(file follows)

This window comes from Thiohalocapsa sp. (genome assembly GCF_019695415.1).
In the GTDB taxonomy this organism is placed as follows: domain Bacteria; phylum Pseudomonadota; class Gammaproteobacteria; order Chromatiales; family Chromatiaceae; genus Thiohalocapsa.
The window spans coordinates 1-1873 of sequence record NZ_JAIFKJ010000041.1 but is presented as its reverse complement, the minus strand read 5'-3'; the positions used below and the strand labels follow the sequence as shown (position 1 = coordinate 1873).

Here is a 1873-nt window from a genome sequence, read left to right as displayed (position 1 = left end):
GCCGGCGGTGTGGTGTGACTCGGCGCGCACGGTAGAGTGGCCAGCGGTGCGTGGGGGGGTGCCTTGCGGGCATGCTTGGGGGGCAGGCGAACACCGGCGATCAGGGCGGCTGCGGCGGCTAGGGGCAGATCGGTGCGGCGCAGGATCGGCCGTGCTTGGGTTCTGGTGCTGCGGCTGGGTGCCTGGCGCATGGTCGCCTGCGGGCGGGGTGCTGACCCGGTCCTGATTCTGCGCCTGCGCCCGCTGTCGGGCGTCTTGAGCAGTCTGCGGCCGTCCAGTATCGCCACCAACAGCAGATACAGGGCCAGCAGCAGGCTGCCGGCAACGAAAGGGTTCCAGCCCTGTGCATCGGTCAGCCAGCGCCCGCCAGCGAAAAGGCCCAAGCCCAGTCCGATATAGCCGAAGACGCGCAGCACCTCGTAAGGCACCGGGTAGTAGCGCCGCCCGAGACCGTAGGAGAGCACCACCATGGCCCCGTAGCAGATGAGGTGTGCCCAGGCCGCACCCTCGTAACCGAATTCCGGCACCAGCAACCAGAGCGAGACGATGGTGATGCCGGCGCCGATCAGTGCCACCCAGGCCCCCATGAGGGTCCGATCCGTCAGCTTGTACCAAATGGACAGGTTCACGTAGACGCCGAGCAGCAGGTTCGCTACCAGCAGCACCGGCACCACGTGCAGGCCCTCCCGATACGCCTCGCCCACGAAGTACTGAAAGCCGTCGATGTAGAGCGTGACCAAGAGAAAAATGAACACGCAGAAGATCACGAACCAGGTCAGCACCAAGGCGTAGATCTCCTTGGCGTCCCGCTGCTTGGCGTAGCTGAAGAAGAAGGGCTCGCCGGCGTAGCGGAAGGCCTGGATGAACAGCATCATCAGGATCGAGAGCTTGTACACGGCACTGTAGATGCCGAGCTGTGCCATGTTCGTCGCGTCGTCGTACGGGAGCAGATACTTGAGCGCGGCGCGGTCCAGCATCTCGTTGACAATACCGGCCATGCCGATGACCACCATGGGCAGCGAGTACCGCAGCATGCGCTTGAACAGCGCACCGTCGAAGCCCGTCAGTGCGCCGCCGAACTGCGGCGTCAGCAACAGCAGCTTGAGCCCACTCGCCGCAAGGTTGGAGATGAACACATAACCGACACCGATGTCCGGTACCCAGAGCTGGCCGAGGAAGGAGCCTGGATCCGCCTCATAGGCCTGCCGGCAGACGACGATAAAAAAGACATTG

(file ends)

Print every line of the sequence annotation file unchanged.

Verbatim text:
This window comes from Thiohalocapsa sp. (genome assembly GCF_019695415.1).
In the GTDB taxonomy this organism is placed as follows: domain Bacteria; phylum Pseudomonadota; class Gammaproteobacteria; order Chromatiales; family Chromatiaceae; genus Thiohalocapsa.
The window spans coordinates 1-1873 of sequence record NZ_JAIFKJ010000041.1 but is presented as its reverse complement, the minus strand read 5'-3'; the positions used below and the strand labels follow the sequence as shown (position 1 = coordinate 1873).

Here is a 1873-nt window from a genome sequence, read left to right as displayed (position 1 = left end):
GCCGGCGGTGTGGTGTGACTCGGCGCGCACGGTAGAGTGGCCAGCGGTGCGTGGGGGGGTGCCTTGCGGGCATGCTTGGGGGGCAGGCGAACACCGGCGATCAGGGCGGCTGCGGCGGCTAGGGGCAGATCGGTGCGGCGCAGGATCGGCCGTGCTTGGGTTCTGGTGCTGCGGCTGGGTGCCTGGCGCATGGTCGCCTGCGGGCGGGGTGCTGACCCGGTCCTGATTCTGCGCCTGCGCCCGCTGTCGGGCGTCTTGAGCAGTCTGCGGCCGTCCAGTATCGCCACCAACAGCAGATACAGGGCCAGCAGCAGGCTGCCGGCAACGAAAGGGTTCCAGCCCTGTGCATCGGTCAGCCAGCGCCCGCCAGCGAAAAGGCCCAAGCCCAGTCCGATATAGCCGAAGACGCGCAGCACCTCGTAAGGCACCGGGTAGTAGCGCCGCCCGAGACCGTAGGAGAGCACCACCATGGCCCCGTAGCAGATGAGGTGTGCCCAGGCCGCACCCTCGTAACCGAATTCCGGCACCAGCAACCAGAGCGAGACGATGGTGATGCCGGCGCCGATCAGTGCCACCCAGGCCCCCATGAGGGTCCGATCCGTCAGCTTGTACCAAATGGACAGGTTCACGTAGACGCCGAGCAGCAGGTTCGCTACCAGCAGCACCGGCACCACGTGCAGGCCCTCCCGATACGCCTCGCCCACGAAGTACTGAAAGCCGTCGATGTAGAGCGTGACCAAGAGAAAAATGAACACGCAGAAGATCACGAACCAGGTCAGCACCAAGGCGTAGATCTCCTTGGCGTCCCGCTGCTTGGCGTAGCTGAAGAAGAAGGGCTCGCCGGCGTAGCGGAAGGCCTGGATGAACAGCATCATCAGGATCGAGAGCTTGTACACGGCACTGTAGATGCCGAGCTGTGCCATGTTCGTCGCGTCGTCGTACGGGAGCAGATACTTGAGCGCGGCGCGGTCCAGCATCTCGTTGACAATACCGGCCATGCCGATGACCACCATGGGCAGCGAGTACCGCAGCATGCGCTTGAACAGCGCACCGTCGAAGCCCGTCAGTGCGCCGCCGAACTGCGGCGTCAGCAACAGCAGCTTGAGCCCACTCGCCGCAAGGTTGGAGATGAACACATAACCGACACCGATGTCCGGTACCCAGAGCTGGCCGAGGAAGGAGCCTGGATCCGCCTCATAGGCCTGCCGGCAGACGACGATAAAAAAGACATTG